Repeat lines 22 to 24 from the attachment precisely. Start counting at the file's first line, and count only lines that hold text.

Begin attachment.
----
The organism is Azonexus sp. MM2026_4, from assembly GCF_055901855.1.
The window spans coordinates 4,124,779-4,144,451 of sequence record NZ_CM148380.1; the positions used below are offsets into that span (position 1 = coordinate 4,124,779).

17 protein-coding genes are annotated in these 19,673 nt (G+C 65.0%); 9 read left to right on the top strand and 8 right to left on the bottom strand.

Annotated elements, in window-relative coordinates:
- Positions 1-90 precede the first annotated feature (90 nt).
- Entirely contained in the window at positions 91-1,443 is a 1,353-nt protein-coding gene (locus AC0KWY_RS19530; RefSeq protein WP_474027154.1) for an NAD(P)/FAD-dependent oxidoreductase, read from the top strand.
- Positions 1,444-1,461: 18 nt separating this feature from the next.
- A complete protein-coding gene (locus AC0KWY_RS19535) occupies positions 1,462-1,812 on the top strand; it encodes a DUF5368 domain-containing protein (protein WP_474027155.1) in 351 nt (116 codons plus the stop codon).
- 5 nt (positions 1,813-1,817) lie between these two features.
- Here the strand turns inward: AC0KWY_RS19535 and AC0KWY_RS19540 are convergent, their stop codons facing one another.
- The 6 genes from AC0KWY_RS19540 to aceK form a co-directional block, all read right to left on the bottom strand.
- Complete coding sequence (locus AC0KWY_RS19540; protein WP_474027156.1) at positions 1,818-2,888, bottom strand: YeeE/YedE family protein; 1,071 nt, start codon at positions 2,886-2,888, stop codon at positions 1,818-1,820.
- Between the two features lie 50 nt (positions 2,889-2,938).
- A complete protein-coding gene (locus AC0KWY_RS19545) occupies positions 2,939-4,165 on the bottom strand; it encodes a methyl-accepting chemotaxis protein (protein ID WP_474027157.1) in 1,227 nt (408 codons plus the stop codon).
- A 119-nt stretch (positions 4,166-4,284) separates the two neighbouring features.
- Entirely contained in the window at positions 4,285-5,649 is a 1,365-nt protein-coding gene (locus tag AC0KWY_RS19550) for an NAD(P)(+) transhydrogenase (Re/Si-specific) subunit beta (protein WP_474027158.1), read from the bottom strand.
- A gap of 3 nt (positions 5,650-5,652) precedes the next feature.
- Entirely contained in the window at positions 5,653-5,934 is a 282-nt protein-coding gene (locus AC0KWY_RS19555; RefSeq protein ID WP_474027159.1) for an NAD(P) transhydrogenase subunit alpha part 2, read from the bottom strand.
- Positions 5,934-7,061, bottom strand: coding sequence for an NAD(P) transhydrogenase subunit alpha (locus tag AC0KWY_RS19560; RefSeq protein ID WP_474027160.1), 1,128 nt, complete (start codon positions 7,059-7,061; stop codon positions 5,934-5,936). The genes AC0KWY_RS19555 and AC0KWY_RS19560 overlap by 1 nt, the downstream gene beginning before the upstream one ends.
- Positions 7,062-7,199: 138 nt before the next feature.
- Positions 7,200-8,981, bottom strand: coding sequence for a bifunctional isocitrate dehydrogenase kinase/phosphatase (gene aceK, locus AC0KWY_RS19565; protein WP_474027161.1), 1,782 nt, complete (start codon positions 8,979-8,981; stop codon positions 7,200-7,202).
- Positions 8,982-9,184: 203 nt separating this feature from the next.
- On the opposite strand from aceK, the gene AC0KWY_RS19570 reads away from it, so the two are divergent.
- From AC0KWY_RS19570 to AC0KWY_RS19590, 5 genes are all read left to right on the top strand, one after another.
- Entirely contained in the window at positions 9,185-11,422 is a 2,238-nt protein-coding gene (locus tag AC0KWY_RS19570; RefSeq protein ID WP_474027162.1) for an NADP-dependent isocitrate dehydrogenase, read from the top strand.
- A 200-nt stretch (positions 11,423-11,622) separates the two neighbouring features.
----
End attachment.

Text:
- Positions 8,982-9,184: 203 nt separating this feature from the next.
- On the opposite strand from aceK, the gene AC0KWY_RS19570 reads away from it, so the two are divergent.
- From AC0KWY_RS19570 to AC0KWY_RS19590, 5 genes are all read left to right on the top strand, one after another.